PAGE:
The other images are taken from a Beta version: we can see in the bottom left of the screen, some debug bars, used by developers to check the 3D engine parameters, such as the effort of the CPU and fluidity. The game still lacked many of the on-screen HUD, the speed was indicated with a needle and simple colored bars, while the lap-time was occupying too much of the screen.
[spoiler /Clicca qui per la versione in Italiano/ /Nascondi la versione in Italiano/]Extreme G è stato uno dei tanti racing game stravaganti che ha potuto vantare il Nintendo 64. Sviluppato come alternativa a F-Zero e Wipeout, il gioco è stato creato da Probe Entertainment e pubblicato da Acclaim. Quando fu annunciato, probe diffuse alcune immagini del gioco, per mostrare lo stile del suo nuovo progetto. Le 2 foto iniziali sono tratte probabilmente da un tech demo, creato su hardware più potente rispetto ad un normale Nintendo 64 e la grafica è molto più definita della versione finale. Le altre foto sono tratte dalla versione Beta vera e propria: possiamo infatti notare, in basso a sinistra, le barre di testing, usate dai programmatori per tenere controllati alcuni parametri del motore 3D, come lo sforzo della CPU e la fluidità. Mancavano ancora molte delle indicazioni su schermo, l’indicatore della velocità era segnalato da un semplice ago con barre colorate, mentre il tempo del percorso sembrava fin troppo grande e fastidioso, occupando parte della visuale. [/spoiler]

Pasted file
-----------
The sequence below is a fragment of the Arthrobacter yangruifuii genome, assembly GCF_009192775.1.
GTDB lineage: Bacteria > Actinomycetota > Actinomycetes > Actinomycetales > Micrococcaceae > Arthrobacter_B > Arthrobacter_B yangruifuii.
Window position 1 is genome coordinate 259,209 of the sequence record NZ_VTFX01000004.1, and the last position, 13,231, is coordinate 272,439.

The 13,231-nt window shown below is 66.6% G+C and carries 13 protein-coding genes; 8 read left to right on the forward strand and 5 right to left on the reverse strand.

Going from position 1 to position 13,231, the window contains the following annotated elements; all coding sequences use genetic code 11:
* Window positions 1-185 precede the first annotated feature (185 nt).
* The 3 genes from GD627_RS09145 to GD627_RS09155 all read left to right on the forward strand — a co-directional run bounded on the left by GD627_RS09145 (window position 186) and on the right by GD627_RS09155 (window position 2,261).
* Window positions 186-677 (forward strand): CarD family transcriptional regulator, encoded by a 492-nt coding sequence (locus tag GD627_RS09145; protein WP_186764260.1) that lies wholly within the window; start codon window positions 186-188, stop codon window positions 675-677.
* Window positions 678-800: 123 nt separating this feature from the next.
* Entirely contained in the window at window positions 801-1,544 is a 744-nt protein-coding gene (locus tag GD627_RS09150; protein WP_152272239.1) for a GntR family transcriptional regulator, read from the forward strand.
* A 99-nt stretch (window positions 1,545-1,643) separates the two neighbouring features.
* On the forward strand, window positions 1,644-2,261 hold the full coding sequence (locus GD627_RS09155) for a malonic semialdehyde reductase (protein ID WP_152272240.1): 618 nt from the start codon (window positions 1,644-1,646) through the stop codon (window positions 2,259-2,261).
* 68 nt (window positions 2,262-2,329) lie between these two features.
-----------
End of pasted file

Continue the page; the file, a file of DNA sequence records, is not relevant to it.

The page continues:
Extreme-G 2 is the second Extreme-G game to be released on the Nintendo 64, developed by Probe Entertainment for Acclaim. In these early screens we can notice some beta differences and graphic details. Thanks to Mucus for the list!
The Difference Of The Beta Version And The Original Version:
The Track Canous In The Beta Version Appears With No Snow, Looks Likes A Desert With Rocks
In The Beta Version You Can Use The Opponent Bike”s